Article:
Namu Gaji %22KFC%22

When cool down time was over, Jimmy and I ripped into the thigh and breast portions, discovering how wonderfully crisp and fragile the “batter” turned out to be. The chicken itself was incredibly moist, the result of what had to have been a lengthy brine or marinade procedure. The dashi gravy was the figurative icing on the cake, to what was the single best dish I had that day. Full of nearly every flavor descriptor I can throw out there, this gravy had it all. From land, sea and air, each had their own element to make up this one perfect bite.

I couldn’t have been happier with the meal, as I keep thinking about not only the KFC, but the experience in general. It was a fast meal but a great one. I took a lot away from the dishes and hope to use them to my advantage in my kitchen as it has affected my food philosophy greatly. More and more we find cooks looking to feature their rich culture, using what I would consider classic American comfort food to bridge the gap. Namu Gaji does this to a superlative degree, better than almost anyone else out there.

Namu Gaji on Urbanspoon

Sakaya Kitchen – Miami, FL

If you know me, you know my food habits. One of those being my obsessive need to sniff out the best eateries in town, particularly when I’ve just moved to a new one. Part of this quirk is innate, it’s something I’ve done for years, and part of it was encouraged by Logan,  a legendary food detective in his own right. When the two of us get together, very few restaurants worth visiting elude our noses, and this past visit was no exception.

The gang was all together, Logan, Lobe (my sister, a.k.a. Sara) and myself. We embarked on a late night wander around downtown Miami with the intention of finding some tasty, yet-to-be-discovered places to get a great plate of food.

After hitting up a sleepy conveyor belt sushi joint, we turned a corner and there it was, Sakaya Kitchen, an Asian brasserie/gastropub of sorts, just the thing we were searching for. The enormous neon pig in the window was enough to motivate a brisk walk across the street. Upon entering, we were faced with a gargantuan floor to ceiling menu containing countless dishes, all of which seemed to involve pork, duck, beef, shrimp or some combination of those.

Now for those of you who have had the pleasure of eating out with Mr. Crumpton, you know that there are times when everyone orders for themselves, and there are times when you put yourself in his capable hands to take care of the ordering. Even a knowledgeable food-lover such as myself knows the proper time to cede control of the meal, and I can honestly say that I have never been disappointed when Logan takes the helm. This was one of those times, so my sister and I took our places at the table and let the man go to work, not quite knowing what we’d be enjoying.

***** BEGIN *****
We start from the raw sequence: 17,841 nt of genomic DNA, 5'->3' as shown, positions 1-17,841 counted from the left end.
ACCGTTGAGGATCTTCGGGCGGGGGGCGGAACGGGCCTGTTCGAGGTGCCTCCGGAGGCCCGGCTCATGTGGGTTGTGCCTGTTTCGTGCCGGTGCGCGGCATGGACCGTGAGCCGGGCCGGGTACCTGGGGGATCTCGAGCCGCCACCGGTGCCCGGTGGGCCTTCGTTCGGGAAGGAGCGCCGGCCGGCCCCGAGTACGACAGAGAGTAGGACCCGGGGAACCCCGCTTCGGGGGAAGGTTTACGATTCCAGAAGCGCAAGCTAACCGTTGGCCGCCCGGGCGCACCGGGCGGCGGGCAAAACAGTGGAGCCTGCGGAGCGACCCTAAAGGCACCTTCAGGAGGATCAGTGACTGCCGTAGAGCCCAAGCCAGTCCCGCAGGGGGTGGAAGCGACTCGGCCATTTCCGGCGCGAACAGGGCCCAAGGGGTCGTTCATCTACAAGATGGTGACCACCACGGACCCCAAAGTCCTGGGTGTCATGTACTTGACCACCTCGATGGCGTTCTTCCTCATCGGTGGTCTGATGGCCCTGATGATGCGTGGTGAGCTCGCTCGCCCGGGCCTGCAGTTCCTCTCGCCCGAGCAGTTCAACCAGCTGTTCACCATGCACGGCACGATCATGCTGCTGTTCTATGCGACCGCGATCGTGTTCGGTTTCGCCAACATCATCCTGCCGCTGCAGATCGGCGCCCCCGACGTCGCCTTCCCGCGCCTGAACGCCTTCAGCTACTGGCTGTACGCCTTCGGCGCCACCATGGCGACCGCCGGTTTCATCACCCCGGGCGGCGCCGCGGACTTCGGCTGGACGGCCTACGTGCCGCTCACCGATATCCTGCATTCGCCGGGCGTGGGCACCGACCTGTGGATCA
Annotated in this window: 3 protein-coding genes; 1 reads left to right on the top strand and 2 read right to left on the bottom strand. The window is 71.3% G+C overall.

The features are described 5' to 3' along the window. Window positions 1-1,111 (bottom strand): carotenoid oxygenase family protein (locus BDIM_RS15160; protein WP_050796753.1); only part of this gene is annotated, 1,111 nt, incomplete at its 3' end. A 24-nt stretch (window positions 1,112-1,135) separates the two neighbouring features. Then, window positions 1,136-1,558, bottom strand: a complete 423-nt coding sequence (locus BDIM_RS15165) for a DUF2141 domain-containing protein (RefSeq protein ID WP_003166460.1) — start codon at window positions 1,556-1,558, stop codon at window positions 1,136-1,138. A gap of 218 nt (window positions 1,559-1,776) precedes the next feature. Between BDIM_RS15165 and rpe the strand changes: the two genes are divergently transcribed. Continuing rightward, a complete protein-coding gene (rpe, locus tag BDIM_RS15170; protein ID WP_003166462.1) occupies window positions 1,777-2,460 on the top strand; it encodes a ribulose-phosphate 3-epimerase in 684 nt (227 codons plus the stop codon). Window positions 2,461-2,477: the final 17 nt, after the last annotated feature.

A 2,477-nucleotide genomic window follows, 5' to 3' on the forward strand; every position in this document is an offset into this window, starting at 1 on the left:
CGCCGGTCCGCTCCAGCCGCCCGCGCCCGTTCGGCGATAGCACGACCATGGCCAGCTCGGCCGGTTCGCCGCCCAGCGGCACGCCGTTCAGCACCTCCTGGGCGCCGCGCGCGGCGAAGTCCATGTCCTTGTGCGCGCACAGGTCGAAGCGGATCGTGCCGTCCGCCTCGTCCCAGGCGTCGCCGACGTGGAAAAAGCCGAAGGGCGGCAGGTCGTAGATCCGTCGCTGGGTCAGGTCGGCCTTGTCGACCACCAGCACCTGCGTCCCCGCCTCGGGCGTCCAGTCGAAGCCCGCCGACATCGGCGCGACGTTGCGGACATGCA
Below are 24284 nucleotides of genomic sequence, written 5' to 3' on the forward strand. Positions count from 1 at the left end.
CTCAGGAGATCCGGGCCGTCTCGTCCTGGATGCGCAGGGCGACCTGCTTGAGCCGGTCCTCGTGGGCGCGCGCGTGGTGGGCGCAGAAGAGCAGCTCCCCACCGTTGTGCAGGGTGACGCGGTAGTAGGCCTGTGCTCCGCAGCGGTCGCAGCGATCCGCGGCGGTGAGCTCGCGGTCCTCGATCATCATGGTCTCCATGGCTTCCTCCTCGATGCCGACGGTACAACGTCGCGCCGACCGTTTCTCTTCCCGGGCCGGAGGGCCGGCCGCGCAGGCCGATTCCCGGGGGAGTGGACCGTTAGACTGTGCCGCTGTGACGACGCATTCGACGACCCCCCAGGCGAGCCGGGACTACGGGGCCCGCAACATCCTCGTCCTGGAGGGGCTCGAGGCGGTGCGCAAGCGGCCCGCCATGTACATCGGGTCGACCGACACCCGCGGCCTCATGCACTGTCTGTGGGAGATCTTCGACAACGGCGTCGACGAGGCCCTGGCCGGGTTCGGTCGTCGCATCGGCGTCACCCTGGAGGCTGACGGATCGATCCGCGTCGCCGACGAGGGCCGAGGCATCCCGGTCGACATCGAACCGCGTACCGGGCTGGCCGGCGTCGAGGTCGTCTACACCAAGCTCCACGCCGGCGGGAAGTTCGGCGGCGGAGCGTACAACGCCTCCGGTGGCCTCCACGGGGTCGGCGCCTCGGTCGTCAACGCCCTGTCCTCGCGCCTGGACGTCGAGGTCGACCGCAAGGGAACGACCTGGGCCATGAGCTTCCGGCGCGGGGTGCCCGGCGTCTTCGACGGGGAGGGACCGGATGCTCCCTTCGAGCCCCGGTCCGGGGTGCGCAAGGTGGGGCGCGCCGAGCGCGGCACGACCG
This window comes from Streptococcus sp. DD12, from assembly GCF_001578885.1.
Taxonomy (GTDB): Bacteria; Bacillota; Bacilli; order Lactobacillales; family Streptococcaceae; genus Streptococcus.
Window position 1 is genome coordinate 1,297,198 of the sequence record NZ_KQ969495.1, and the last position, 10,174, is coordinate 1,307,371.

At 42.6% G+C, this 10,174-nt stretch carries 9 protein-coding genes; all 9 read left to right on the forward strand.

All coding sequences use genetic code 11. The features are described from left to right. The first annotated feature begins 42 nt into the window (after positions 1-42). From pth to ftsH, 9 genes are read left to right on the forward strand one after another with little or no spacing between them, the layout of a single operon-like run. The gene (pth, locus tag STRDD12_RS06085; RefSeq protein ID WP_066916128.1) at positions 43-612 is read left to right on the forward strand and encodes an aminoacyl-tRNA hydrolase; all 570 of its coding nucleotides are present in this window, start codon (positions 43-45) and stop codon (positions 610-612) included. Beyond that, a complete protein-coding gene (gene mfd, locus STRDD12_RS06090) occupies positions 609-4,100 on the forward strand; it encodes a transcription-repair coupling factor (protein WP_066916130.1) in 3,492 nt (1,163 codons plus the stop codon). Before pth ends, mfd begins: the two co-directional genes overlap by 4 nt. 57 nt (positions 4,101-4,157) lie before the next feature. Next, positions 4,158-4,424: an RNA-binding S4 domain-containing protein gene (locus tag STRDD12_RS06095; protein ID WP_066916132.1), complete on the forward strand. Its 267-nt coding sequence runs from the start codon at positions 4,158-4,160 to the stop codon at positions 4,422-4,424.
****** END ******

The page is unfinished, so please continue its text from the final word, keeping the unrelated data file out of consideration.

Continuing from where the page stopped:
He joined us moments later with a smile on his face as if to say, “mission accomplished”. Moments later our number was called and it was chow time. Logan plopped the tray in front of us as we got our first glimpse of the feast. A cracklin’ duck herb sandwich with black plum, quick pickles and scallions was first to catch my attention. The succulent duck had an awesome char on the tips but was moist and tender at the center. Pair that with the crisp quick pickles, scallions and savory plum sauce, I could’ve told you this would be a winner without even tasting it.

Bahn Mi Buns. Nothing more really needs to be said, but I can’t help myself. The boys and girls at Sakaya Kitchen did these right and stuffed them full of pork belly, paté de tete, kimchi carrots, spicy mayo and cilantro. If I were a big wig executive putting on a presentation for my investors, a platter of these is all I’d need to impress. The flavors were spot on, sumptuous pork belly, refreshing veg, and an electric mayo to tie it all together. I’m no prognosticator, but I see more Bahn Mi Buns in my future.

Next was the Bo Ssam bowl with grilled shrimp, spicy sticky rice banchan. Bo Ssam for those who don’t know, is slow-roasted Korean pork wrapped with a leaf vegetable. This was more of a deconstructed presentation as the verdant leaf was stuffed next to the pork like a garnish. This was definitely the main event. I wish this shot showed the scale better, because this was a monstrous bowl of pork. So monstrous in fact that I could’ve worn it like a Stormtrooper helmet, and I have an enormous head. I digress. The pork was fork tender, it fell apart faster than the New York Jets playoff bid, and it was smothered with a spicy herbed sauce. The shrimp on the other hand were perfectly cooked and fresh as can be. In my experience, shrimp can be a very problematic protein. So many times I’ve received tough, nearly inedible, fishy pieces of crap. Sakaya Kitchen did not dishonor this animal in the slightest. It was a fantastic take on surf n’ turf. The stash of quick pickles under the mound of rice was a nice surprise, and that coming from a known pickle hater.